Up until May 1959, no jazz composition recorded by Charles Mingus had been as controversial or as politically charged as Fables of Faubus. The song, first recorded 50 years ago this month on Mingus Ah Um, was meant to be a condemnation of Arkansas governor Orval Faubus. In 1957 Faubus had ordered the state's National Guard to prevent the integration of Little Rock Central High School by nine African-American teenagers. With the reissue of Mingus Ah Um by Sony Legacy yesterday (along with Mingus Dynasty), I am struck yet again by the boldness of Fables of Faubus' breathy, lumbering indignation. [Photo of Charles Mingus in 1959 by Lee Friedlander]
Along with Sonny Rollins' Freedom Suite in 1958, Mingus' composition courageously raised the ante among jazz artists, insisting they become creative agitators for change rather than just concerned bystanders. Interestingly, Louis Armstrong played a role. I spoke to Nat Hentoff and Sue Mingus yesterday about the significance of Fables of Faubus and the Civil Rights Movement. More from them in a moment.
Contrary to most fans' impressions, Mingus wasn't a political protester, per se. He was first and foremost a composer who was vocal from the bandstand about all things unfair and unjust—from noisy ice in glasses to Jim Crow. As Mingus told Brian Priestley in Mingus: A Critical Biography:
"I just write tunes and put political titles on them. Fables of Faubus was different, though—I wrote that because I wanted to."
More than a year after Mingus Ah Um, Mingus recorded the Original Fables of Faubus on Charles Mingus Presents Charles Mingus (Candid Records), this time with a brazen set of lyrics. The words were talk-sung by Mingus and shouted by drummer Dannie Richmond and other band members, who function as a Greek chorus ferociously condemning racism and racists.
Why the song's lyrics weren't recorded the first time around on Mingus Ah Um isn't clear. Most likely the omission came at the behest of Columbia executives, who at the time didn't want to overly inflame the label's Southern markets. Writes Gene Santoro in Myself When I Am Real: The Life and Music of Charles Mingus:
"[The group recorded] Fables of Faubus, but Columbia, Mingus said, wouldn't let them record the lyrics."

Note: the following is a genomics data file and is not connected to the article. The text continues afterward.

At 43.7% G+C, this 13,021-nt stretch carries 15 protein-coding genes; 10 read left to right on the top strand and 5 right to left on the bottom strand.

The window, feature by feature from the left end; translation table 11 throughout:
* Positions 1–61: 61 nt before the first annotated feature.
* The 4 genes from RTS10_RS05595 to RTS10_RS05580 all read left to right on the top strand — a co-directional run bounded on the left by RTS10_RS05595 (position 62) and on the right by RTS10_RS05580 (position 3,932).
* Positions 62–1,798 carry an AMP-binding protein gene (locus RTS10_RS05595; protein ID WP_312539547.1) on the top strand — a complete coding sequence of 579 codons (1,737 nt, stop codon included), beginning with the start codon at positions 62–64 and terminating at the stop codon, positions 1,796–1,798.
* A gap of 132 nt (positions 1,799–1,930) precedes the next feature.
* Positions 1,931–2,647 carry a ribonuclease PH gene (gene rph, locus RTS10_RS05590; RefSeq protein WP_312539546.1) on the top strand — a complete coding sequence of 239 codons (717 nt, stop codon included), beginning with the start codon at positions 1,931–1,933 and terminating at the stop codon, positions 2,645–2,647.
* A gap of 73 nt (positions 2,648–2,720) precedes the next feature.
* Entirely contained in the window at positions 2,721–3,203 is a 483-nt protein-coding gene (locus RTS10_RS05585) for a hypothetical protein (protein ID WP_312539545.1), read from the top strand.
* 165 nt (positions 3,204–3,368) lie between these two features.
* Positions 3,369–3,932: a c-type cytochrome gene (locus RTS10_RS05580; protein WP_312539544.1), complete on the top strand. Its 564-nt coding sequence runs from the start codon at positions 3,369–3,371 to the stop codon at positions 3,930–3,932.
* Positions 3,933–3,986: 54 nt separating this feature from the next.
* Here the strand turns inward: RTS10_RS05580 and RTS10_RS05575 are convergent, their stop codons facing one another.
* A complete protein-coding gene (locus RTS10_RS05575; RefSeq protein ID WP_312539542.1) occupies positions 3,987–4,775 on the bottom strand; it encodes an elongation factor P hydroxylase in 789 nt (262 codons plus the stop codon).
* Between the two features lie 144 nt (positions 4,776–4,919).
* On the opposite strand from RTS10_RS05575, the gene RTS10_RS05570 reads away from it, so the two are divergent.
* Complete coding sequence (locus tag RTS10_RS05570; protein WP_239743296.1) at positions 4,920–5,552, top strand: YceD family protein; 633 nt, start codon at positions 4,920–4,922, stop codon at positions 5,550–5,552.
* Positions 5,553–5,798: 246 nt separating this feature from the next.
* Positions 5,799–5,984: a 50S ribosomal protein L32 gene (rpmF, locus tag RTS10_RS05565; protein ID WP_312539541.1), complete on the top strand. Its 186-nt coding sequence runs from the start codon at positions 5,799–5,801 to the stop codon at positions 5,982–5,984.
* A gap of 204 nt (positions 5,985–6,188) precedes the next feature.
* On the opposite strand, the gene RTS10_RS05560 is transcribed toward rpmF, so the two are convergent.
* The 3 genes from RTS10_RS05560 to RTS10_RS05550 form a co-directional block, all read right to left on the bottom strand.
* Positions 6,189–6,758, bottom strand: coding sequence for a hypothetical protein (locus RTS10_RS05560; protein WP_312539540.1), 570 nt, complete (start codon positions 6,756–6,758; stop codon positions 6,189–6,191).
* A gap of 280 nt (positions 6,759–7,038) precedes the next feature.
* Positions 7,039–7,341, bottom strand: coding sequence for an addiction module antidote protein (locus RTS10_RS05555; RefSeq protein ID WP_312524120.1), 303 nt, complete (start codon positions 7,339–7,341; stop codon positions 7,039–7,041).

When Mingus wrote the song in late 1957, the Little Rock standoff had been the most shocking and dramatic episode to take place in the Civil Rights Movement. The event marked the first time that Southern racism was exposed on network television, and the news story unfolded slowly in September 1957. The sight of armed National Guard soldiers preventing nine students from attending a public school and the federal government's slow reaction was harrowing. The month-long televised drama deeply affected jazz musicians and people throughout the country who had heard about unjust conditions in the South but had never seen them in action.
Ultimately, the Justice Department sought and was granted an injunction against Faubus' order, and the governor had to withdraw National Guard troops. But the move offered little protection for the students or assurance that the community wouldn't riot or bar them from the school. So on September 24th—20 days after the incident's start—President Eisenhower finally federalized the Arkansas National Guard and sent the army's 101st Airborne Division to Little Rock enforce integration and safeguard the African-American students.
To gain insight into Mingus' strident recording of Original Fables of Faubus in 1960, I spoke briefly yesterday with Nat Hentoff, who produced the Candid session:
"The Little Rock standoff in 1957 had been extraordinary. The Supreme Court's decision three years earlier [Brown v. Board of Education] had made integration possible. The decision was unanimous and had been signed individually by each justice. Never before had that happened. Little Rock was an attempt to put the decision to test.